Kanchelsis

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Kanchelsis
Game background
Title(s) Lord of Vampires
Home plane Infinite Layers of the Abyss
Power level Intermediate
Alignment Chaotic Evil
Portfolio Blood, debauchery, magic, seduction, vampirism
Domains Chaos, Charm, Darkness, Death, Destruction, Evil, Trickery
Design details

In many campaign settings for the Dungeons & Dragons fantasy role-playing game, Kanchelsis is a deity of blood, debauchery, magic, and vampirism. His symbol is a bat with glowing red eyes.

Publication history[edit]

Kanchelsis was first detailed in the book Monster Mythology (1992), including details about his priesthood.[1]

Kanchelsis was detailed for third edition in the article "Forgotten Faiths" in Dragon #359 (September 2007), by F. Wesley Schneider.[2]

Description[edit]

Kanchelsis takes on two different forms:

The Beast resembles a wild-eyed, tousle-headed human male with powerful muscles and taloned claws. He is excessively hairy. He is a wild creature, the personification of the wild beast that rages inside all vampires. He runs with wolves and tears out throats, drinking as much blood as he can swallow.

The Rake resembles a slim, elegant human or half-elf with long, slender hands, finely-chiseled features, and a friendly smile. He is always dressed immaculately. This is the more elegant side of vampirism, savoring blood as mortal sophisticates might savor wine. He is a charismatic seducer, a lover of high fashion, debauchery, and art.

Relationships[edit]

Kanchelsis's primary servants are the blood fiends (vampiric demons) Memnul, Dagrobard, and Vonce. Kanchelsis is also the mastermind behind and ultimate leader of the Union of Eclipses, a world-spanning brotherhood of undead spellcasters (introduced in Dungeon #123).[3] Prominent leaders of the Union of Eclipses include the vampire sorcerer Baucojin, known as the "Crimson Eclipse;" the lich-lord Huersefful, the "Shrouded Eclipse;" the elven vampire queen Ivirere, called "the Verdant Eclipse;" and the wizard-lord Vlad Tolenkov. Dozens of elder vampires meet in Kanchelsis's mansion every year to discuss their plans for the Union. Even the vampire lords of the Demiplane of Dread are said to give Kanchelsis a grudging amount of fear and respect.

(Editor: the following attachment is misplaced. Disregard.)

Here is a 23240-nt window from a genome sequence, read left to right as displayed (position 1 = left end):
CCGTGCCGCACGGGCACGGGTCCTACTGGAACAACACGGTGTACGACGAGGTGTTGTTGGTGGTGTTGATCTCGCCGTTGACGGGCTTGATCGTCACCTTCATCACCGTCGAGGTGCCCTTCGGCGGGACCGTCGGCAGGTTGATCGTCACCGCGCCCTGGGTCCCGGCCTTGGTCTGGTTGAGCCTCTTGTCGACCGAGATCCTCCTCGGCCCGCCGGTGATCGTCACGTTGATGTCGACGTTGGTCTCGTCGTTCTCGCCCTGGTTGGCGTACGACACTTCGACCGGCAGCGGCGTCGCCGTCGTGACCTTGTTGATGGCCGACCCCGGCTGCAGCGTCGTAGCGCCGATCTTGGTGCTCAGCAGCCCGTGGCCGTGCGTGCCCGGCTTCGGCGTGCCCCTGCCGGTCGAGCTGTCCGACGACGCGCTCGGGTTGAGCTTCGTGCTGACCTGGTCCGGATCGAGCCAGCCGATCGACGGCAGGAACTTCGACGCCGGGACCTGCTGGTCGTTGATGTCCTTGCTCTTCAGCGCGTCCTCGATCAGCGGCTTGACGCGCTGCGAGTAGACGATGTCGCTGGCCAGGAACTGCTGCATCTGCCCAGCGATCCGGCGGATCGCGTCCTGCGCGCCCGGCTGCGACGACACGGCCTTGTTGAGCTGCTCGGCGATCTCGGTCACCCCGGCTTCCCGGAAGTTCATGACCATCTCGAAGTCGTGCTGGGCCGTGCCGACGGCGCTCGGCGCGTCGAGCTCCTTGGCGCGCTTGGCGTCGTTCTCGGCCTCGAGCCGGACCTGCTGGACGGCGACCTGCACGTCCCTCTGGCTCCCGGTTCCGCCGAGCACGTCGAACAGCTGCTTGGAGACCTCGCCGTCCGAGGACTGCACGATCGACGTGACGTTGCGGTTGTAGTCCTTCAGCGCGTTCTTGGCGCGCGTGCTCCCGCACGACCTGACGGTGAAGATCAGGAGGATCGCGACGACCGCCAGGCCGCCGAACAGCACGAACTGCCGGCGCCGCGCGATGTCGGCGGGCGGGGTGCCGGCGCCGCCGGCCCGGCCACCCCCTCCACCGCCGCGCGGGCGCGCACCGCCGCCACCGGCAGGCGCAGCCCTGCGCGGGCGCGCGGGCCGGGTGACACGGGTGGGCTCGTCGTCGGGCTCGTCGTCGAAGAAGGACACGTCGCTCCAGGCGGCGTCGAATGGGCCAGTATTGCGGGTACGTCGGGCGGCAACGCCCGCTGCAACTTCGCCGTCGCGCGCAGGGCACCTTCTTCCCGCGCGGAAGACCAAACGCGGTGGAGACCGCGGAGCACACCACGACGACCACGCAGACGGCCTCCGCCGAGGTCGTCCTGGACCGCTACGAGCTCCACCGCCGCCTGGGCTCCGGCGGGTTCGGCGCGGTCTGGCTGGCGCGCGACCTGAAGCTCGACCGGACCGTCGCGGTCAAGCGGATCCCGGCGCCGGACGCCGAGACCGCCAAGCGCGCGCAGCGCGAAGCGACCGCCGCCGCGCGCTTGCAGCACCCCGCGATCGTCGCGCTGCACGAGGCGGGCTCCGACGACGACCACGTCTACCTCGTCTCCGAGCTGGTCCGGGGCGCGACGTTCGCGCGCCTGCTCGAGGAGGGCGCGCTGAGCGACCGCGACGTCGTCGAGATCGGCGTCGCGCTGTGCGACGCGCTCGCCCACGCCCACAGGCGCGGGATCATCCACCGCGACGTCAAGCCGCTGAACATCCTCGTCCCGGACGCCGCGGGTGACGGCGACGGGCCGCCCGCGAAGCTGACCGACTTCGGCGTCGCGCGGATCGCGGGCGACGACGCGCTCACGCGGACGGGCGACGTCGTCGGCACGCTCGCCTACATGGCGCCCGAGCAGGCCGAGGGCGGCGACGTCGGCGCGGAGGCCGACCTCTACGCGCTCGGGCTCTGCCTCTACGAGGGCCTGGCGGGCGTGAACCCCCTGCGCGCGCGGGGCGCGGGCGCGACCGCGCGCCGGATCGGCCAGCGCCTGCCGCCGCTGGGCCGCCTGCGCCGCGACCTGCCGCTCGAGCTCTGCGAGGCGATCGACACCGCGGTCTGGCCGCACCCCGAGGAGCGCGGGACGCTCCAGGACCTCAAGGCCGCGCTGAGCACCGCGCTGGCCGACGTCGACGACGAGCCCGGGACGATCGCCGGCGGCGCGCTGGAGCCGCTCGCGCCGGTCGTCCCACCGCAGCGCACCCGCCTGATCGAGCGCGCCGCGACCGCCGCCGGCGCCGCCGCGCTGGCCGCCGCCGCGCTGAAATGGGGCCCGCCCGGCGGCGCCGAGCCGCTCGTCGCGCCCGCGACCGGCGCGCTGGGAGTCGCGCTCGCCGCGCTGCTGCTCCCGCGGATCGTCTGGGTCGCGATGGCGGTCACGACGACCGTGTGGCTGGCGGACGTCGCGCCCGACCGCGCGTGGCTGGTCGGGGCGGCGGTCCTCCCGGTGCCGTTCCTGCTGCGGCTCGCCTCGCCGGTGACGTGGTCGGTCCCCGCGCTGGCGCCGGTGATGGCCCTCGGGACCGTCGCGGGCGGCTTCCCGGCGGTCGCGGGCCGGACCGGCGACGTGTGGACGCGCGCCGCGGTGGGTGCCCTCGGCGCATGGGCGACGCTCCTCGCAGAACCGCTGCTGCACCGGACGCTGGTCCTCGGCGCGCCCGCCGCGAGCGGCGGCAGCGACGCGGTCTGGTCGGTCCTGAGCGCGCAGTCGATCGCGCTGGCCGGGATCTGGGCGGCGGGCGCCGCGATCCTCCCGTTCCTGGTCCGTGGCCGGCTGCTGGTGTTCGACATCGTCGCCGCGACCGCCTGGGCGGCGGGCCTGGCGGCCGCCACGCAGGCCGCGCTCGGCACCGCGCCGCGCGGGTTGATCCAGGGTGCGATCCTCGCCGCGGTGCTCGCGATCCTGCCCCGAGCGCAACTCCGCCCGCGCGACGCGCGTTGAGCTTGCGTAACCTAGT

Realm[edit]

Kanchelsis lives in the Lair of the Beast & Mansion of the Rake on the 487th layer of the Abyss. His domain there is described as a vast mansion that changes continuously based on Kanchelsis's whims. The halls are filled with mirrors and framed portraits, and the manse includes aviaries and chilling gardens. His home is awash in blood, and some rooms are said to be sculpted from living blood sculptures; some of this blood is spiced with narcotics and alkaloids. The vampyres, nosferatu, and similar followers who populate the mansion are in a constant state of extreme hunger, as Kanchelsis sadistically offers them only the most meager of blood rations.

Dogma[edit]

Kanchelsis's dogma, like the deity, is split, involving both a hunger for sophistication and debauchery and a terrible, insatiable lust for blood and violence.

Worshippers[edit]

Kanchelsis is worshipped by some vampires, drow, and all who hunger for luxury and blood.

Myths[edit]

Bad blood[edit]

Long ago, in the eldest of days, the gods sacrificed their own blood to create the world. Divine blood was directed by divine will to bring continents, mountains, and whole races into being. Something went terribly wrong, however, when the sacrifice of the Seldarine mingled with the blood of the nameless creator of humanity. The resulting creation combined the beauty and agelessness of the elder elves and the hunger and ambition of humans, becoming known as Kanchelsis, the first vampire. The elven gods will not speak of this myth, or explain how their good intentions could have gone so awry. It's been hypothesized that some elder evil corrupted the elven magic at a critical moment.

Pelor[edit]

In an alternate myth found in Dragon #346, the first vampires were created by Pelor, who cursed them for turning away from his light and pursuing evil magic instead. The myth suggests that Pelor would forgive them, if they were interested in forgiveness.[4]

References[edit]

  1. ^ Sargent, Carl. Monster Mythology (TSR, 1992)
  2. ^ Schneider, F. Wesley. "Forgotten Faiths." Dragon #359. Bellevue, WA: Paizo Publishing, 2007
  3. ^ Caralya, Anson. "Quicksilver Hourglass." Dungeon #123. Bellevue, WA: Paizo Publishing, 2005
  4. ^ Reynolds, Sean K. "Core Beliefs: Pelor." Dragon #346. Bellevue, WA: Paizo Publishing, 2006

Additional reading[edit]

External links[edit]